History of Sega in the Netherlands

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Netherlands 
History of Sega in the Netherlands
Official Sega distributor(s): Homesoft (1986-1989), RCA/Columbia Pictures Video (1989-1993), Sega Netherlands (1993-1996), Atoll Soft (1996-2003), Atari Benelux (2004-2006), Sega Benelux (2006-2012), Level03 Distribution (2012-2015), Koch Media (2015-present)

In the 70s Netherlands was one of the countries where Sega imported its game machines.[1]

From the end of 1986 until 1989, Homesoft distributed the Sega Master System. The company created SegaClub.[2]

In 1989, RCA/Columbia Pictures Video began distributing Sega consoles purchased from Atoll. During this time, they created membership club called Sega Masters Club with special magazine for members called Sega Masters Club News, available in both French and Dutch. They also started marketing campaign called Doe me een plezier... Sluit me aan op een Sega. Early on, the Sega Master System games had instructions in French but not Dutch. Atoll has added separate inserts with Dutch instructions to many games. Later European versions will contain Dutch as standard. There was also a bilingual Sega Hotline available. In 1991 Mega Drive, Game Gear and Master System II were released.

Sega had 25% of market in Netherland until April 1992.[3]In this year, Master System had 200,000 active users in the country.[4]Awareness of Sega consoles was growing month by month thanks to new marketing campaigns like te SEGA voor woorden and others. By the end of 1992 Sega's market share was 35%.[5]The Mega CD was announced for February-March 1993 with asking price of 800 NGL.[6]The Amstrad Mega PC was released in the Netherlands in March 1993 by Amstrad Benelux for NLG 2499.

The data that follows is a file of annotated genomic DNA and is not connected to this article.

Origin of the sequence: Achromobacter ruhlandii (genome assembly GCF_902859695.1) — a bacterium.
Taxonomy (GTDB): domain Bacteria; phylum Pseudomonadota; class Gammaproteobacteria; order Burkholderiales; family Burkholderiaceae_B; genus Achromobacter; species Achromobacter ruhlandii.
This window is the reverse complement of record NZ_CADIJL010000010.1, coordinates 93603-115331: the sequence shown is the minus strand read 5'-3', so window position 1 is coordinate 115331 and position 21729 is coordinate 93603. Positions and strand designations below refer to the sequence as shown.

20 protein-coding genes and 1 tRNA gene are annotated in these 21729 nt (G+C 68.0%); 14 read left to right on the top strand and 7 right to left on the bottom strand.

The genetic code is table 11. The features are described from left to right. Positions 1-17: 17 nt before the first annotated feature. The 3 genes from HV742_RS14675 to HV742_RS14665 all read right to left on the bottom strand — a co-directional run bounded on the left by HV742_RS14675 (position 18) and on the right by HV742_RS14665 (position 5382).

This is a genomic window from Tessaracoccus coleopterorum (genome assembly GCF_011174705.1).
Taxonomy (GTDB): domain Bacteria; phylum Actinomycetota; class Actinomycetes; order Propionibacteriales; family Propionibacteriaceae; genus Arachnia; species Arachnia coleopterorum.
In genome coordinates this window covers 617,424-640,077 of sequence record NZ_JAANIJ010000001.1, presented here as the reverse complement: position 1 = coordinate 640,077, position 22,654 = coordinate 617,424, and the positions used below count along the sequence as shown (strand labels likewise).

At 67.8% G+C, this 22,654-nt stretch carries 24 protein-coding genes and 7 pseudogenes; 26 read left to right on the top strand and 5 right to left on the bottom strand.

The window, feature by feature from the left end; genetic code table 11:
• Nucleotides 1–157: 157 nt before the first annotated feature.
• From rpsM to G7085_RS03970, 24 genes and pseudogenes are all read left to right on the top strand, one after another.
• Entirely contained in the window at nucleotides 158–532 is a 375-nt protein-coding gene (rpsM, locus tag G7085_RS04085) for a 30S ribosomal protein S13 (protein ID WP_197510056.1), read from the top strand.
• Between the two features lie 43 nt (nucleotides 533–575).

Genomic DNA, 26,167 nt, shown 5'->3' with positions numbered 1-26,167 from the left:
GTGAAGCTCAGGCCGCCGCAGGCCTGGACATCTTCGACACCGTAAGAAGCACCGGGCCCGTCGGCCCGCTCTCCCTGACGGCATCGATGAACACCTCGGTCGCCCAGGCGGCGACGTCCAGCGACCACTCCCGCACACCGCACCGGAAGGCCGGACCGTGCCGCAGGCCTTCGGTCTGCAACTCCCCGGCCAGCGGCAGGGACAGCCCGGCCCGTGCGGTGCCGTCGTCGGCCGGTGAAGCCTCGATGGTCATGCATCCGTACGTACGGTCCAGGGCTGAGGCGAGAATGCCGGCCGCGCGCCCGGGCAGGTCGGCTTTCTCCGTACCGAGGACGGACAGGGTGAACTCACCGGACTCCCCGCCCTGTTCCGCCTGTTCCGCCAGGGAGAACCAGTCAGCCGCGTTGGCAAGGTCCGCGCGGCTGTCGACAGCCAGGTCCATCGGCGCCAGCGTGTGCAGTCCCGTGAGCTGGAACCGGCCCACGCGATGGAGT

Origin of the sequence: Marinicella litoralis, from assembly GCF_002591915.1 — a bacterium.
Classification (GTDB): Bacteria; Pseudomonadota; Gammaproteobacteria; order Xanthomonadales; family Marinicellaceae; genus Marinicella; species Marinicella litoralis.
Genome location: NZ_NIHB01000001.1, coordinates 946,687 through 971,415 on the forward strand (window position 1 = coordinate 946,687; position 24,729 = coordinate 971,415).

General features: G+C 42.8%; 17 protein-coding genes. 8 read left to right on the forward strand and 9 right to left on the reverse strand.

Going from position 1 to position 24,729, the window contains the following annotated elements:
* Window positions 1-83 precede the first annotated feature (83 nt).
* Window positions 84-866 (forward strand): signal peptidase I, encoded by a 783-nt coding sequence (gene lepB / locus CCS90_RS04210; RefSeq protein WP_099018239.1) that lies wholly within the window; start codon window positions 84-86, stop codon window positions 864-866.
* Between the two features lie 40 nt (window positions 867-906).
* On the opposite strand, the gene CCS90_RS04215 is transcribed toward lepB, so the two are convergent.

In August 1993, Sega Europe took over product distribution and founded Sega Netherlands based in Hilversum.[7][8]The Mega CD II was released on September 15, 1993. [9] In October 1993, in Amsterdam, advertisements appeared in which a group of English investors presented a proposal to organize a Formula 1 street race in the capital. The route was to be announced by Damon Hill. This sparked a general outrage among the press and the community. Many people have suggested that Sega is behind it because Damon Hill appeared in the ad, but Sega Netherlands representative denied it. Soon all the confusion vanished.[10][11]

In 1994, Sega continued the attack with new marketing campaign called Beat us if you can and Radio 538 created Sega Pirate Radio 538. Sega Multi Mega was released in this year and in December 1994, Mega Drive 32X. Sega Pico was knonw to be released here as well.

Until end of 1994, Sega had 13,000 active Mega CD users and 3,000 active 32X users.[12] In March 1995, Sega Netherlands announced that there are 200,000 Mega Drive consoles in the country. The Sega Channel was also announced to start in June for NLG 35 a month. [13] Sega Saturn released on July 12, 1995. [14] but on March 1, 1996, Sega Europe closed its branch in the Netherlands. The reason was the decrease in turnover in the Benelux countries by 50%. Atoll Soft took over distribution for the Benelux markets. In 1996, TCI's technology group got the rights to distribute Sega Channel in the Benelux Union. In the Netherlands, the service was provided by Eneco from October 1996 but results were poor.

As it comes to Sega Saturn, it sold only 2000 units in 1997, ending with 7000 units sold on its lifespan.[15]After Saturn, Sega negotiation with R&P, Contact Data, Audax and Atoll Soft about selling the Dreamcast. Audax, which started talks in September 1998 planned to sell 100 000 units of Dreamcast in Netherlands by 2001.[15] Atoll Soft on the other hand also planned to sell 100 000 units but in whole Benelux region.[15]According to Audux, Sega agreed in December 1998 to give them rights to Netherlands and Atoll Soft was supposed to be distributor in Belgium and Luxembourg.[15] At the beginning of 1999, Sega was supposed to sign the agreement but it didn't happen, mainly due to lack of communication, time, plans and finances for marketing because Sega wanted to focus on key regions (United Kingdom, France, Germany and Spain).[15] Six weeks before Dreamcast release, Sega signed contract with Atoll Soft which was now owned by Big Ben Interactive.[15]